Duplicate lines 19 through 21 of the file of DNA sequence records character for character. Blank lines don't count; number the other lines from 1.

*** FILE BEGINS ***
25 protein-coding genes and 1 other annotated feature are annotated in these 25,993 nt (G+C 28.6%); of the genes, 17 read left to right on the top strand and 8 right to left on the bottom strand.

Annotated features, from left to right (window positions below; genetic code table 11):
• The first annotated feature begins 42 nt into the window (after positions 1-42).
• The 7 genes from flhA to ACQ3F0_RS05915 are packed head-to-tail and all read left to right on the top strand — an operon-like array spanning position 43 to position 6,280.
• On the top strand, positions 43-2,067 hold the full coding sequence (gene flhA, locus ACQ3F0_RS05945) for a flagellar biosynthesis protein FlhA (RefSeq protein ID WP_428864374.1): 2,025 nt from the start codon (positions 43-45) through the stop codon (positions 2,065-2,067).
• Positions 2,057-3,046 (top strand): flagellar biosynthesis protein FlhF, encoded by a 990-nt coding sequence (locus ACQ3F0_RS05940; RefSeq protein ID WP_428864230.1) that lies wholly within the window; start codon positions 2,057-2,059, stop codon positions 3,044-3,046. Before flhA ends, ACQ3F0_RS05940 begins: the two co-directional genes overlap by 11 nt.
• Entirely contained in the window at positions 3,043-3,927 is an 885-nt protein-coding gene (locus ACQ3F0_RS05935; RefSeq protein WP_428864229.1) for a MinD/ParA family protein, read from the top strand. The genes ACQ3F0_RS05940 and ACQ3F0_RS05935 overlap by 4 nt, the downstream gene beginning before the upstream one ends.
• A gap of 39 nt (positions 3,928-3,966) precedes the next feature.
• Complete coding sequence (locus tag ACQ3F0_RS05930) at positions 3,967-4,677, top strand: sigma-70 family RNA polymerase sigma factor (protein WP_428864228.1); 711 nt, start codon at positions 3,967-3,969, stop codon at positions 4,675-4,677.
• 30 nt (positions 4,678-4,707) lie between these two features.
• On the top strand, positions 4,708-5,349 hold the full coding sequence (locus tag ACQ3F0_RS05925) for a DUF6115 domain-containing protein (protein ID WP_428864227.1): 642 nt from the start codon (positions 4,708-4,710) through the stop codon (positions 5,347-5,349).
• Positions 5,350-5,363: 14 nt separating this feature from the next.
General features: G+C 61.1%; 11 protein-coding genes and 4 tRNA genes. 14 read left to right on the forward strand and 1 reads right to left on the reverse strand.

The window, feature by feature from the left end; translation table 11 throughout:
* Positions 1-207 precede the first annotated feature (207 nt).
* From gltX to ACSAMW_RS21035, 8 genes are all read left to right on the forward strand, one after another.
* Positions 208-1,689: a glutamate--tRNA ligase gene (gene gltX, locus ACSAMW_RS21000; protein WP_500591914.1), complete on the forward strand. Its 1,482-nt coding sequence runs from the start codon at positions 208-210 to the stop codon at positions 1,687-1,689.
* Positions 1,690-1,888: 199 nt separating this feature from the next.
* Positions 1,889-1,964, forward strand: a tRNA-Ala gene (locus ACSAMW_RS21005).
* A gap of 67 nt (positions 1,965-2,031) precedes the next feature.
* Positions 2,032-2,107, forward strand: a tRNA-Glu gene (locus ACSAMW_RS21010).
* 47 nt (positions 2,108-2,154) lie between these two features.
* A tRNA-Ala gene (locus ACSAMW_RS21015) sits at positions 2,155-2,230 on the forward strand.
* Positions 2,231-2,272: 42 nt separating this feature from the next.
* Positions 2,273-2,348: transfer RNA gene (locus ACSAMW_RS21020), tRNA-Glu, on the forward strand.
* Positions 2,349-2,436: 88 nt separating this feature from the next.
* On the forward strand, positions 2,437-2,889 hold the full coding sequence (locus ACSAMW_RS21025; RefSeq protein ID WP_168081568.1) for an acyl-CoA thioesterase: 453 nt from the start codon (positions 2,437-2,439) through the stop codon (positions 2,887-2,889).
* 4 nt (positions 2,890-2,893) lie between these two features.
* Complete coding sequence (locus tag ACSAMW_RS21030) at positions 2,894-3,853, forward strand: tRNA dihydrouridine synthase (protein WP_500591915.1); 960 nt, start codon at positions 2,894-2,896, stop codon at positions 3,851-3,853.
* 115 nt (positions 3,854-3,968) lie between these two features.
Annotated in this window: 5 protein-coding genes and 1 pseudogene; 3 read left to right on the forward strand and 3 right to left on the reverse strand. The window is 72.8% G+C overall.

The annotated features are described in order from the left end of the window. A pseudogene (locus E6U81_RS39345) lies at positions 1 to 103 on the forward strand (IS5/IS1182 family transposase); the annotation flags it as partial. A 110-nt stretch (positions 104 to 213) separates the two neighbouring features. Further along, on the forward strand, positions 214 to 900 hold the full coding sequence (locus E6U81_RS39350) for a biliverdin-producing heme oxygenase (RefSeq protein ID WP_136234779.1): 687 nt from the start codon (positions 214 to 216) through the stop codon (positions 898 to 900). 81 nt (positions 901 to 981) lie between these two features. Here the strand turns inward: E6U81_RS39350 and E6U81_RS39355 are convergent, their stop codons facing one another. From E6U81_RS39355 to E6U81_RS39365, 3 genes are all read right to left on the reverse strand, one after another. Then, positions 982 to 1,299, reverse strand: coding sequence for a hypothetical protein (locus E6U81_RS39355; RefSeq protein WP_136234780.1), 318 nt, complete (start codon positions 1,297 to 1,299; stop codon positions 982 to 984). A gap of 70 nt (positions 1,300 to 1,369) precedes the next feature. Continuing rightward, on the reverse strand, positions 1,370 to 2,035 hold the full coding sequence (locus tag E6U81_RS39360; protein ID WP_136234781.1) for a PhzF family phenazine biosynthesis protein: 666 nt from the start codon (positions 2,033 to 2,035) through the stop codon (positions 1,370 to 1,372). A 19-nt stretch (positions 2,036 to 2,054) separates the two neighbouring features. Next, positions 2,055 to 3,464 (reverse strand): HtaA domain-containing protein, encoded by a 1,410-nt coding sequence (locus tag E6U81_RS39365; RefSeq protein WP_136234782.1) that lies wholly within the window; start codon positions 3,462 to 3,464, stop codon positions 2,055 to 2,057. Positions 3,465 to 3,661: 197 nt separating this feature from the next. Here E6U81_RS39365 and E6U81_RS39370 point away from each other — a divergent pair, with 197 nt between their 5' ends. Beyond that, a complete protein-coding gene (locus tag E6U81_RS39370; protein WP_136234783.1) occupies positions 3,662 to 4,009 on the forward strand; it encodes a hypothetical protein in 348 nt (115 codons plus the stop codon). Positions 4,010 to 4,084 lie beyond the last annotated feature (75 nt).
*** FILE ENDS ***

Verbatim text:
* Positions 1,889-1,964, forward strand: a tRNA-Ala gene (locus ACSAMW_RS21005).
* A gap of 67 nt (positions 1,965-2,031) precedes the next feature.
* Positions 2,032-2,107, forward strand: a tRNA-Glu gene (locus ACSAMW_RS21010).